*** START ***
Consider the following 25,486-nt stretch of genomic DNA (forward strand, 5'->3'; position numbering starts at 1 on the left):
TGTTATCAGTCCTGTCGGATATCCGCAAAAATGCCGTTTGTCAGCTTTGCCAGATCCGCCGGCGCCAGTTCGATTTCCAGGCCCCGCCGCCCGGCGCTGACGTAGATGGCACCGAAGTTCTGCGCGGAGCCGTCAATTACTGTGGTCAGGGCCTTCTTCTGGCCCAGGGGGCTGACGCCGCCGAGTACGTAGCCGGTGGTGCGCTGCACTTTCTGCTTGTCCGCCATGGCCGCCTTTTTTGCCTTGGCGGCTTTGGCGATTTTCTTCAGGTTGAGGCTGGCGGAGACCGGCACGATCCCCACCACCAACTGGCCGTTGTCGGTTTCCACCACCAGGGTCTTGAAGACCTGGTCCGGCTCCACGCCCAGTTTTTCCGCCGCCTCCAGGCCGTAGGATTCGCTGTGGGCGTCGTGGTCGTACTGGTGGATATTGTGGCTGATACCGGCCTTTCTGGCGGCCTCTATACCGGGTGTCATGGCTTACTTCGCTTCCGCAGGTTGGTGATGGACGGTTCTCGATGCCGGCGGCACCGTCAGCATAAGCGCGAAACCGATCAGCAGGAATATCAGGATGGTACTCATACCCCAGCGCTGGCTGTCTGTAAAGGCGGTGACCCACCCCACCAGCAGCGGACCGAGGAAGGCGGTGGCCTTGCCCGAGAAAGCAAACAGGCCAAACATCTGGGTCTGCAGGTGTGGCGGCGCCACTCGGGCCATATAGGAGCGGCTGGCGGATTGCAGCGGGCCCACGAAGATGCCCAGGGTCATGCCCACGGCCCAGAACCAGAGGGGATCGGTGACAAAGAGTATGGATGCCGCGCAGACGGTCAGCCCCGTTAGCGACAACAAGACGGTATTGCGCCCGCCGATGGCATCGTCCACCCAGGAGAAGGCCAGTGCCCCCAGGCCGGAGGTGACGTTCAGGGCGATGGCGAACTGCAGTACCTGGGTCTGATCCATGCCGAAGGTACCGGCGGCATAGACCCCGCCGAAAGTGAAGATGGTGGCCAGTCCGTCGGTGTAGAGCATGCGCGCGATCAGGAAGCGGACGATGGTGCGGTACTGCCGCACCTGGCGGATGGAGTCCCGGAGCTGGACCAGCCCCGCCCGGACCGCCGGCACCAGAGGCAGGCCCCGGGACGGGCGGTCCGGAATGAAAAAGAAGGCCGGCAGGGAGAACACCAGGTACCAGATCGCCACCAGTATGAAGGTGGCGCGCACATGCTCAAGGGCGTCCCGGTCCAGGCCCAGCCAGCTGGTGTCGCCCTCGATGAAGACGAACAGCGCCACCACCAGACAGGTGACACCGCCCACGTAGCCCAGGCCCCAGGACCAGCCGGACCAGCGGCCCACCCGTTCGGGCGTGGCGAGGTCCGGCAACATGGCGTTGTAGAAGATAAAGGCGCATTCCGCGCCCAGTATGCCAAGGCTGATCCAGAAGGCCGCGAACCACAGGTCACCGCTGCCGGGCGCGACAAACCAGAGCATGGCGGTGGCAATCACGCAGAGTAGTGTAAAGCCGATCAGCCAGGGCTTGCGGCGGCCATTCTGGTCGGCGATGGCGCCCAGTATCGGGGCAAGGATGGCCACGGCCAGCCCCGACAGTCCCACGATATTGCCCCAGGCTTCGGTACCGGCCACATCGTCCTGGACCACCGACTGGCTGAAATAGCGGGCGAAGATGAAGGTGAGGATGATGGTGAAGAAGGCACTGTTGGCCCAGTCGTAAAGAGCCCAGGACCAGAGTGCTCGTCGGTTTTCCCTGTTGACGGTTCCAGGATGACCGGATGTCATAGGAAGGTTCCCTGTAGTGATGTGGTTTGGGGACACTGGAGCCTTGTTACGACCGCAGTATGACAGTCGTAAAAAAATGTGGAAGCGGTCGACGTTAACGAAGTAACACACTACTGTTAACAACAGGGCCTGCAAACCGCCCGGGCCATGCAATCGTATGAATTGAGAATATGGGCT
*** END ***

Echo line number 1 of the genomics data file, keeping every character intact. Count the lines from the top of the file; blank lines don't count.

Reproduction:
Consider the following 25,486-nt stretch of genomic DNA (forward strand, 5'->3'; position numbering starts at 1 on the left):